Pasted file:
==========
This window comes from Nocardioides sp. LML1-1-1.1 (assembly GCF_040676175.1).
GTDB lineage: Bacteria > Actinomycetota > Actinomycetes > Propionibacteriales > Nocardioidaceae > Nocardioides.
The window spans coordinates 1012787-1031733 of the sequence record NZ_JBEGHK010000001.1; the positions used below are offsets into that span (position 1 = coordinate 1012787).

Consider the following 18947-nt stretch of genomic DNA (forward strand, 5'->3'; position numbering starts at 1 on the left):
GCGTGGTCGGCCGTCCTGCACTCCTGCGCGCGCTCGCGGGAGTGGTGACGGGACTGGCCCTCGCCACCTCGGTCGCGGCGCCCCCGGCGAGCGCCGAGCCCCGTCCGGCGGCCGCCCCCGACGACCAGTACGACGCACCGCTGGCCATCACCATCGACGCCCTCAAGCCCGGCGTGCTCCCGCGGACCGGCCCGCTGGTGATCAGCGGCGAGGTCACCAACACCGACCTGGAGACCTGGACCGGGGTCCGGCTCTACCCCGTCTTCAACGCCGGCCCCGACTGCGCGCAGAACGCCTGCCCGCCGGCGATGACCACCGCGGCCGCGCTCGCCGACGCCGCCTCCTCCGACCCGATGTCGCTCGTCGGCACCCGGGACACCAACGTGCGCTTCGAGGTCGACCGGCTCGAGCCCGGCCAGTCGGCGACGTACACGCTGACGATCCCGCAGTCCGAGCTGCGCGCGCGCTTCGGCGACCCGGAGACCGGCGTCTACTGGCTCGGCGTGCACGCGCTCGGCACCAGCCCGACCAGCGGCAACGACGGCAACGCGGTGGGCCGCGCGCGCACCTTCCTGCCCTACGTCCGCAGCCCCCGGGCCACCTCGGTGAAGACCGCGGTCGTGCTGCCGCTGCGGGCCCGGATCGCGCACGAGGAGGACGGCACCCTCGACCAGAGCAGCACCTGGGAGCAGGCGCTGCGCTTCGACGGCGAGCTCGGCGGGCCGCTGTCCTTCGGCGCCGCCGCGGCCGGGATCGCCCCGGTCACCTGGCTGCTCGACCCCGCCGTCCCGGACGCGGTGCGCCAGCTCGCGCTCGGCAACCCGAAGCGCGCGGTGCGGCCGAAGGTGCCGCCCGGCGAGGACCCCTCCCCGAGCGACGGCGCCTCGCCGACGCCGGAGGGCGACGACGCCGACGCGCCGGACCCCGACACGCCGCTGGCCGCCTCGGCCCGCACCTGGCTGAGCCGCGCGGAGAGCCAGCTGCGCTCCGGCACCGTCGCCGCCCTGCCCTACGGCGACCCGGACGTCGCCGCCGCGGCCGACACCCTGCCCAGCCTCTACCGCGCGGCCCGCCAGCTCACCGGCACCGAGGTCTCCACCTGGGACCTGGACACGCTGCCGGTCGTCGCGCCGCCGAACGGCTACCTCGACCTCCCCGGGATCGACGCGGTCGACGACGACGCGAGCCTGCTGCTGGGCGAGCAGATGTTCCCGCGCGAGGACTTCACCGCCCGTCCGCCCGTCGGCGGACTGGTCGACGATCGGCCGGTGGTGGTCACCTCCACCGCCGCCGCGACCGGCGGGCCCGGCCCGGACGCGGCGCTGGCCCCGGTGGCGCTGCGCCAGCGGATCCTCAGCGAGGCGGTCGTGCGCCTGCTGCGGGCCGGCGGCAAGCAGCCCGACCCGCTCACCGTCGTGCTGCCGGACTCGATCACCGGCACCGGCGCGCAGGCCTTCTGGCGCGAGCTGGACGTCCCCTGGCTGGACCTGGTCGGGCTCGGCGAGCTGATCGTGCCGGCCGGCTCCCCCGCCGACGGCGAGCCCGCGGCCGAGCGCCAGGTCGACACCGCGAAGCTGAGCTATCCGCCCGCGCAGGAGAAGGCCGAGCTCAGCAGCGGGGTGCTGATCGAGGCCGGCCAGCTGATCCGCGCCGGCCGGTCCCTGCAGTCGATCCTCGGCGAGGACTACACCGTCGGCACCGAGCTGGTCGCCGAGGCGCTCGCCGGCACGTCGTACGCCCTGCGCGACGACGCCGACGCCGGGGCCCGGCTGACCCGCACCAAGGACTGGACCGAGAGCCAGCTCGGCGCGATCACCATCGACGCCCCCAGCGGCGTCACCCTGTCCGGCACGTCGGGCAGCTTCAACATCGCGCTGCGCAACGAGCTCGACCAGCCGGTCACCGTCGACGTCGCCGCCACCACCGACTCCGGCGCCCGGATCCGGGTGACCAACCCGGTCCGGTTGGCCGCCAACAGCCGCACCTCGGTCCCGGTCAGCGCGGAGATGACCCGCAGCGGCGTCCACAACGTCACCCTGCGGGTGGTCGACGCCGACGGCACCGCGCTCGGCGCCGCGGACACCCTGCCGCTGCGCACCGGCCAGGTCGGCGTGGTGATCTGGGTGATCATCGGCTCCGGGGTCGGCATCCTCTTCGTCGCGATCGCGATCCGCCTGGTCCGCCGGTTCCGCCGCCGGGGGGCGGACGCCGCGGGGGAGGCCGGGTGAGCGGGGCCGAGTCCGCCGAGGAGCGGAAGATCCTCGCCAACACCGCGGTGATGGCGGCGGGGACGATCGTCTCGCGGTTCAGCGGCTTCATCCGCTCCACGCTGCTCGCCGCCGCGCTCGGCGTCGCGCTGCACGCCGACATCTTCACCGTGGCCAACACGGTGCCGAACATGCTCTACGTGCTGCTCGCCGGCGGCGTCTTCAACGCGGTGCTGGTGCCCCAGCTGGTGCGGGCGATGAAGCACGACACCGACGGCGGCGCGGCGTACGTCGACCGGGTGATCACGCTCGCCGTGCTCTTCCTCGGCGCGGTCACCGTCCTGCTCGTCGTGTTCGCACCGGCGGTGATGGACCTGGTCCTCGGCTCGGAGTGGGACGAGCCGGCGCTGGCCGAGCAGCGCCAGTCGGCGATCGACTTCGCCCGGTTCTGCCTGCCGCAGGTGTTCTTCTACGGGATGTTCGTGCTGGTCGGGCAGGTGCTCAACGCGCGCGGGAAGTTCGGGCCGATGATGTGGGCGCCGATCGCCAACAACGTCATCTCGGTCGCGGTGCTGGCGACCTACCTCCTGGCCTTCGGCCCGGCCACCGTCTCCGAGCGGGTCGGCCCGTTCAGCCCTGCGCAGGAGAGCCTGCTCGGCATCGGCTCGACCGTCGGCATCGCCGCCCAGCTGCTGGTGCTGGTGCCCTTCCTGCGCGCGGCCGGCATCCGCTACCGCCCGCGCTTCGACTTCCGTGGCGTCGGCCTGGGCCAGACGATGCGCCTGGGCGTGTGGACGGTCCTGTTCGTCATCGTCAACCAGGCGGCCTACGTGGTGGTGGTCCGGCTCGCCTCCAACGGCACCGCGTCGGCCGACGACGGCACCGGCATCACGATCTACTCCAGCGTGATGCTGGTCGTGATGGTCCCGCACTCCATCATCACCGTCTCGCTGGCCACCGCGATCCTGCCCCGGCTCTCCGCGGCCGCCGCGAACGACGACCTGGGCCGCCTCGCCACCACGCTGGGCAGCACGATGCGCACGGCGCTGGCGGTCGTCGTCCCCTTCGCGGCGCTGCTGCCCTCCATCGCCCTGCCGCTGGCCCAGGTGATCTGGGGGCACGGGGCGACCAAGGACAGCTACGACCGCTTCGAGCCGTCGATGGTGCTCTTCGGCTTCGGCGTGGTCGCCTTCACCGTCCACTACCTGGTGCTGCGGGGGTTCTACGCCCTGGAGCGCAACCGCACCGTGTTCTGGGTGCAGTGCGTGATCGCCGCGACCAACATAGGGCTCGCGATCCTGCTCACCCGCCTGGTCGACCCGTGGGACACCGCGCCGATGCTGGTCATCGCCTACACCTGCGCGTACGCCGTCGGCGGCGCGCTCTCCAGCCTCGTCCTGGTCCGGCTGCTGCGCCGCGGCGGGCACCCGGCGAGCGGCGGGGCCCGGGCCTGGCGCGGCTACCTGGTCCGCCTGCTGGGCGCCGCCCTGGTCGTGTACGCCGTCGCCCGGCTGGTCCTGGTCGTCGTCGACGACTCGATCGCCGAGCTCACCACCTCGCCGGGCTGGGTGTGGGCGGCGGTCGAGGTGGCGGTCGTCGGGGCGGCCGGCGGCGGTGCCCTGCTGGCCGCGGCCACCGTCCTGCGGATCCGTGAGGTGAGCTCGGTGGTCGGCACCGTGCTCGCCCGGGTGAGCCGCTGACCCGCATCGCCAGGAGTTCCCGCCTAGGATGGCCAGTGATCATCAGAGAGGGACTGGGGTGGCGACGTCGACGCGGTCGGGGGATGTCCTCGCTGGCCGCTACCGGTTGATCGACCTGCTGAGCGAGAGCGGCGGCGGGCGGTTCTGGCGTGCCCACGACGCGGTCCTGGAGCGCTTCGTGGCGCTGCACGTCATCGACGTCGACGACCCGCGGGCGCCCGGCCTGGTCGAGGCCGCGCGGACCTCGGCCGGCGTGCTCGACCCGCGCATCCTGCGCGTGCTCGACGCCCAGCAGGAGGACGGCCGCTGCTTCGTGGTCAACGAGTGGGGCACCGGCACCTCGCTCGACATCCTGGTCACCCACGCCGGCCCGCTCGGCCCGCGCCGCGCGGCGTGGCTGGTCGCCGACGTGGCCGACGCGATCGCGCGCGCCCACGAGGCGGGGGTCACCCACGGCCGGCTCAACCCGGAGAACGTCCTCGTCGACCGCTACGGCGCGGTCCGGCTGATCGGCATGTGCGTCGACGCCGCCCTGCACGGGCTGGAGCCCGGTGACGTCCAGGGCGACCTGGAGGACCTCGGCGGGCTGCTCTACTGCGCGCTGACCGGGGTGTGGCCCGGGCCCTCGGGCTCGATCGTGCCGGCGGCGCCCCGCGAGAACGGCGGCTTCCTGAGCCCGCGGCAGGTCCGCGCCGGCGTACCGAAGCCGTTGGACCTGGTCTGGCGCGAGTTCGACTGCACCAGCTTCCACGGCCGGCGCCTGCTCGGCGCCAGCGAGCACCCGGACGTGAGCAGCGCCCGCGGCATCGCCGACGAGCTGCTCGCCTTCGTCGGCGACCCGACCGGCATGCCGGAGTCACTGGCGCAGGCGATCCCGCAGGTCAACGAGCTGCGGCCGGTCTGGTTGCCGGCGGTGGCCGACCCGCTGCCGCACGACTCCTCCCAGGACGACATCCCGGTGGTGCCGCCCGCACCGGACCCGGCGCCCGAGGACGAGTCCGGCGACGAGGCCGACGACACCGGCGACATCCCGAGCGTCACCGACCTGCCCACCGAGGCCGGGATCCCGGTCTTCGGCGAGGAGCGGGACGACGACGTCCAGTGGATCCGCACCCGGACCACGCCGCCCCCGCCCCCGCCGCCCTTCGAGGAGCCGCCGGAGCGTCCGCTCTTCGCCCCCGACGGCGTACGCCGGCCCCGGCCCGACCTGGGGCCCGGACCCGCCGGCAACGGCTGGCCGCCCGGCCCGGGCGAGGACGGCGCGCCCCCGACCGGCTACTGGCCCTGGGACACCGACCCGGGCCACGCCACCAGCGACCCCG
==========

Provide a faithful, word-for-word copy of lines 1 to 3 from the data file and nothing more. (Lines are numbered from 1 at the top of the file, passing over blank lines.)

This window comes from Nocardioides sp. LML1-1-1.1 (assembly GCF_040676175.1).
GTDB lineage: Bacteria > Actinomycetota > Actinomycetes > Propionibacteriales > Nocardioidaceae > Nocardioides.
The window spans coordinates 1012787-1031733 of the sequence record NZ_JBEGHK010000001.1; the positions used below are offsets into that span (position 1 = coordinate 1012787).